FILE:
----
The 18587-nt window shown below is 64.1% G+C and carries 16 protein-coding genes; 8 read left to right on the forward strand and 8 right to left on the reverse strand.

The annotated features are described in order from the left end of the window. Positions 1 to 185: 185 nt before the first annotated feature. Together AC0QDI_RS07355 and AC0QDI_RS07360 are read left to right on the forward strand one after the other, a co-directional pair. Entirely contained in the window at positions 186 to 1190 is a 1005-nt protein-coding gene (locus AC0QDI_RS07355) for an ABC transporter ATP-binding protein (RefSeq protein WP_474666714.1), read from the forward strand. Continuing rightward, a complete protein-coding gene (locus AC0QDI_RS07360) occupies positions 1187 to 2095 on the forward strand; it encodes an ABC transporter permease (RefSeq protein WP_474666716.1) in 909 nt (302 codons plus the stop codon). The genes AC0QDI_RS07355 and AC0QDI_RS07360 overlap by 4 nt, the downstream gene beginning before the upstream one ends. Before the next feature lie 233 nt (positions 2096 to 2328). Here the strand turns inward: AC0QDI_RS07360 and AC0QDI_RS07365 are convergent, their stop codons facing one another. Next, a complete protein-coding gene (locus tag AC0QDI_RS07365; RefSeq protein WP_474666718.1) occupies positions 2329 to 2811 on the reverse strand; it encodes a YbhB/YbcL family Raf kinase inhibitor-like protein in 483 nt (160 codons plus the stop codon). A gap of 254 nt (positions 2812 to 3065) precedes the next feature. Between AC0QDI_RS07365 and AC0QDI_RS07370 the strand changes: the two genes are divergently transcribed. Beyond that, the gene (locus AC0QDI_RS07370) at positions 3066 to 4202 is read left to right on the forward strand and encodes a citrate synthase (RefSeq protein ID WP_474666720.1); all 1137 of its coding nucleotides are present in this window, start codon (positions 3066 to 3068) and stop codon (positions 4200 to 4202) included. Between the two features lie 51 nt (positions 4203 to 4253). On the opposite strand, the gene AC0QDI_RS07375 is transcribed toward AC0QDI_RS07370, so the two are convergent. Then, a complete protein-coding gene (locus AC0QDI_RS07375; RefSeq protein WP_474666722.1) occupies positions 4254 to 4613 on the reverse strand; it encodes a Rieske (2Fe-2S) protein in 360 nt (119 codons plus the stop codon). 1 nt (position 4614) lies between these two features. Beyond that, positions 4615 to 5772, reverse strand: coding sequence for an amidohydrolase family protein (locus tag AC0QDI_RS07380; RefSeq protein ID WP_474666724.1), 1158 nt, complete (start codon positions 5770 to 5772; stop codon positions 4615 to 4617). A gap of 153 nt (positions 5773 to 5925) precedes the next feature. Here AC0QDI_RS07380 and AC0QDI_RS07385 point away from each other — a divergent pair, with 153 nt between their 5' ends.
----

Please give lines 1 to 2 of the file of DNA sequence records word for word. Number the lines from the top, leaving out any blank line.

The 18587-nt window shown below is 64.1% G+C and carries 16 protein-coding genes; 8 read left to right on the forward strand and 8 right to left on the reverse strand.

The annotated features are described in order from the left end of the window. Positions 1 to 185: 185 nt before the first annotated feature. Together AC0QDI_RS07355 and AC0QDI_RS07360 are read left to right on the forward strand one after the other, a co-directional pair. Entirely contained in the window at positions 186 to 1190 is a 1005-nt protein-coding gene (locus AC0QDI_RS07355) for an ABC transporter ATP-binding protein (RefSeq protein WP_474666714.1), read from the forward strand. Continuing rightward, a complete protein-coding gene (locus AC0QDI_RS07360) occupies positions 1187 to 2095 on the forward strand; it encodes an ABC transporter permease (RefSeq protein WP_474666716.1) in 909 nt (302 codons plus the stop codon). The genes AC0QDI_RS07355 and AC0QDI_RS07360 overlap by 4 nt, the downstream gene beginning before the upstream one ends. Before the next feature lie 233 nt (positions 2096 to 2328). Here the strand turns inward: AC0QDI_RS07360 and AC0QDI_RS07365 are convergent, their stop codons facing one another. Next, a complete protein-coding gene (locus tag AC0QDI_RS07365; RefSeq protein WP_474666718.1) occupies positions 2329 to 2811 on the reverse strand; it encodes a YbhB/YbcL family Raf kinase inhibitor-like protein in 483 nt (160 codons plus the stop codon). A gap of 254 nt (positions 2812 to 3065) precedes the next feature. Between AC0QDI_RS07365 and AC0QDI_RS07370 the strand changes: the two genes are divergently transcribed. Beyond that, the gene (locus AC0QDI_RS07370) at positions 3066 to 4202 is read left to right on the forward strand and encodes a citrate synthase (RefSeq protein ID WP_474666720.1); all 1137 of its coding nucleotides are present in this window, start codon (positions 3066 to 3068) and stop codon (positions 4200 to 4202) included. Between the two features lie 51 nt (positions 4203 to 4253). On the opposite strand, the gene AC0QDI_RS07375 is transcribed toward AC0QDI_RS07370, so the two are convergent. Then, a complete protein-coding gene (locus AC0QDI_RS07375; RefSeq protein WP_474666722.1) occupies positions 4254 to 4613 on the reverse strand; it encodes a Rieske (2Fe-2S) protein in 360 nt (119 codons plus the stop codon). 1 nt (position 4614) lies between these two features. Beyond that, positions 4615 to 5772, reverse strand: coding sequence for an amidohydrolase family protein (locus tag AC0QDI_RS07380; RefSeq protein ID WP_474666724.1), 1158 nt, complete (start codon positions 5770 to 5772; stop codon positions 4615 to 4617). A gap of 153 nt (positions 5773 to 5925) precedes the next feature. Here AC0QDI_RS07380 and AC0QDI_RS07385 point away from each other — a divergent pair, with 153 nt between their 5' ends.